A proponent of an Electron-Ion Collider (EIC) for over two decades, Milner was also an EIC advocate in the U.S. Nuclear Physics Long Range Planning exercises of 2002, 2007, and 2015. He was a co-organizer of the Electron Ion Collider Collaboration that played a key role in the years 2005 to 2010 in developing the EIC science case and in stimulating the involvement of users across the worldwide quantum chromodynamics (QCD) community. He was a member of the National Academies of Sciences, Engineering, and Medicine that assessed and favorably endorsed the EIC science case in 2018.

More at the MIT Physics Department website: Richard Milner.

 


 

Chris Boebel is a filmmaker based at MIT, where he is media development director at the MIT Office of Open Learning and teaches documentary filmmaking. He is the writer/director of many short films and videos and three feature films, including Exit Zero: An Industrial Family Story. His work has screened at more than 50 film festivals, including the Sundance Film Festival, and has received many awards including a New England Emmy.

More at the MIT Open Learning website: Chris Boebel.

 


Joe McMaster is an award-winning documentary filmmaker and science journalist. He currently is the senior producer at MIT Video Productions, where he makes videos about all things MIT. Prior to that, he worked for more than two decades as a television producer, director, writer, series producer, and executive producer—much of that time on staff at the PBS science series NOVA. His broadcast credits include the acclaimed miniseries The Elegant Universe, The Fabric of the Cosmos, Intelligent Design on Trial, and more than a dozen other programs on everything from the engineering of the world’s tallest buildings to the formation of Earth, the rise of life, veterinary medicine, social robots, and the Indonesian tsunami. He has also written, produced, and directed programs for NOVA’s magazine show ScienceNOW and worked for the PBS series American Experience and Frontline, among others.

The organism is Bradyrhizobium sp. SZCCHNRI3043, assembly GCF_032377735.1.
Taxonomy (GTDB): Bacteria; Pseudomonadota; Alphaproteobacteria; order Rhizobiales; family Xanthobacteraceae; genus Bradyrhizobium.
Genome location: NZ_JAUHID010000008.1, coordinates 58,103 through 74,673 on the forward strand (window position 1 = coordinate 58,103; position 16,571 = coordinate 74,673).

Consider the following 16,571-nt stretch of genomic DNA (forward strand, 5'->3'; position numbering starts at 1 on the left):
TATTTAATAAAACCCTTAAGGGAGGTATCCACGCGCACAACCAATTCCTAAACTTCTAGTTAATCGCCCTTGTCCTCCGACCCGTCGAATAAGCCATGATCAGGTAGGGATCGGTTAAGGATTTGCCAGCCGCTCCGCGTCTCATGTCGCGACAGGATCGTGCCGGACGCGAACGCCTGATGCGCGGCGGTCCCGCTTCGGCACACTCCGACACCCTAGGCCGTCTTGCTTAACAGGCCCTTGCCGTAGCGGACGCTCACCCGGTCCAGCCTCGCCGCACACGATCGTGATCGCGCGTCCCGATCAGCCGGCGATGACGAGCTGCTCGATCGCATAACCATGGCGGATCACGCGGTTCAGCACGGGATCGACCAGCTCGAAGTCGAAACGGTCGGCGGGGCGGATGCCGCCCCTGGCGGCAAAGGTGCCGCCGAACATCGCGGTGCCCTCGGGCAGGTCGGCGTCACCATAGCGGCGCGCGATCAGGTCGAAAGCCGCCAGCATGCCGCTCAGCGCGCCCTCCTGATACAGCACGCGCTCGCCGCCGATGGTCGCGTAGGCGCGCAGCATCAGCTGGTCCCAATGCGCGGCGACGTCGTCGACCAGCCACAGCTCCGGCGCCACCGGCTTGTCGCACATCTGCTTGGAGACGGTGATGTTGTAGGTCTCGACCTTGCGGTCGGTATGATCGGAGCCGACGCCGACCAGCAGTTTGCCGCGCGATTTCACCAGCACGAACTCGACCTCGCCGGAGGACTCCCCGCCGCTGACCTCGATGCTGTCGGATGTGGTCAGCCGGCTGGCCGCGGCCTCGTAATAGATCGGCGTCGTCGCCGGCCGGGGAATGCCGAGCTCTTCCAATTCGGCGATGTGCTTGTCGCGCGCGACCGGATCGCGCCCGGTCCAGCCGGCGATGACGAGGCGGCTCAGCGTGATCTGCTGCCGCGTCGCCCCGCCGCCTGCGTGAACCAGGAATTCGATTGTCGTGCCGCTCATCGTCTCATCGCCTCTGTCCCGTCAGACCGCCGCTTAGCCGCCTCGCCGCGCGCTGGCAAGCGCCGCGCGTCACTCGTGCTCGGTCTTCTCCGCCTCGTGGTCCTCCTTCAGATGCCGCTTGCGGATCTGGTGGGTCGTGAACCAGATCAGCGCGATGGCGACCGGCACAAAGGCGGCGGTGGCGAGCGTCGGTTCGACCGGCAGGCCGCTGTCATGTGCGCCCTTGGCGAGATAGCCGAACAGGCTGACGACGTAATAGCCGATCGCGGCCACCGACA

McMaster’s work has been recognized with many of the industry’s highest honors, including multiple Peabody Awards and AAAS Science Journalism Awards; a Writers Guild of America Award for Outstanding Documentary Script and four WGA nominations for other scripts; multiple national Emmy nominations including “Best Documentary” and “Outstanding Science Program”; and a New England Emmy for a documentary he produced at MIT. Twice he was the finalist for the National Academies Communication Award. McMaster was an MIT Knight Science Journalism Fellow (2005–06), and is the author of a visual history book of Boston’s iconic and infamous Charles Street Jail.